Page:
A Great Leap For Software And Business

Computers are often hard to relate to, frustrating a lot of people. Apple Computer Inc.'s Macintosh, with its graphical symbols, was an important first step toward greater "user-friendliness." But now, a new technology just coming into vogue, called object-oriented programming, promises to stretch the Mac's inviting appeal a Brobdingnagian step further, revolutionizing software as we know it.

The technology is based on the creation of intelligent pieces of software known as objects. Such software can represent anything in the physical world, from a bond in an investment portfolio to a planet in the solar system. By building complex software out of objects, people are able to model business and scientific events in a way that nontechies can understand.

The promise of object-oriented programming is enormous. By making computers far more accommodating, it should spur new demand at a time when computer-industry growth has slowed. But that's not all. There's already evidence that object programming can help corporate computing departments reduce the outlandish amounts of money and time spent on creating their own programs. That could spell substantial savings, since corporations now spend most of their information-technology budgets on software-about 60% more than they spend on hardware, according to market researchers. To be sure, converting to object-oriented software will require people to switch away from some of the software they are now using. That may cause disruption and require massive investment.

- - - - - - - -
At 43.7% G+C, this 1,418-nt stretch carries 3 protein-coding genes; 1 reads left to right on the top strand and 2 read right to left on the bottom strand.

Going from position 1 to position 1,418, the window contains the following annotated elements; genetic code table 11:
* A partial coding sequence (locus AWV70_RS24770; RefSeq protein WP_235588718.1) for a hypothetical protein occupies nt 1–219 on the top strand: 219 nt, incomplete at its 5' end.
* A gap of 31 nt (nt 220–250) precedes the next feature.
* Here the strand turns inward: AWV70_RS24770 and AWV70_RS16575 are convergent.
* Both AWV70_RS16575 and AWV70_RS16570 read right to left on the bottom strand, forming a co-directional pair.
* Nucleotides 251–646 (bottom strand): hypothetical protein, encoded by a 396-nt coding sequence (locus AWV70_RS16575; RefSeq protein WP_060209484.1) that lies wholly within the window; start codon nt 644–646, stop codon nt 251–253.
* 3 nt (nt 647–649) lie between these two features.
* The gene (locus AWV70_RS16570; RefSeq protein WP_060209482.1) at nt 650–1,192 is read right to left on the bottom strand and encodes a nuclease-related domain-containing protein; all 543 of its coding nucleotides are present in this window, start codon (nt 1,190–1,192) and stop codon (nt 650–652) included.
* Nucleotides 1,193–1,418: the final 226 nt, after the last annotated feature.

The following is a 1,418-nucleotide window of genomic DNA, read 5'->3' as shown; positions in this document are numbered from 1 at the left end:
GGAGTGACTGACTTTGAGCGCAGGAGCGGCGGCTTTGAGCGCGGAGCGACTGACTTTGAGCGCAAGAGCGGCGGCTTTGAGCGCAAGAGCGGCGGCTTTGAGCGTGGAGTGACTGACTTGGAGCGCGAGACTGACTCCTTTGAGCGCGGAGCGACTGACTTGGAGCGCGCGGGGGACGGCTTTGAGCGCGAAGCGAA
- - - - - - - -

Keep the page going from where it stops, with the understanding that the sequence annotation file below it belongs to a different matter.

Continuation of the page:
But if it makes software cheaper to create and easier to use, it's an investment that could pay for itself many times over. The benefits of lower-cost, higher-quality software for everything from automobiles to nuclear reactors are obvious. Equally important, however, is the significance of object technology in keeping the U.S. lead in software. While Japan and other Asian competitors have seized the lead in many kinds of hardware-from memory chips to laptop pcs-U.S. companies have managed to retain their edge in software, largely because of the creativity of American programmers. Object-oriented programming should keep the U.S. industry ahead-by making its programming geniuses efficient, too.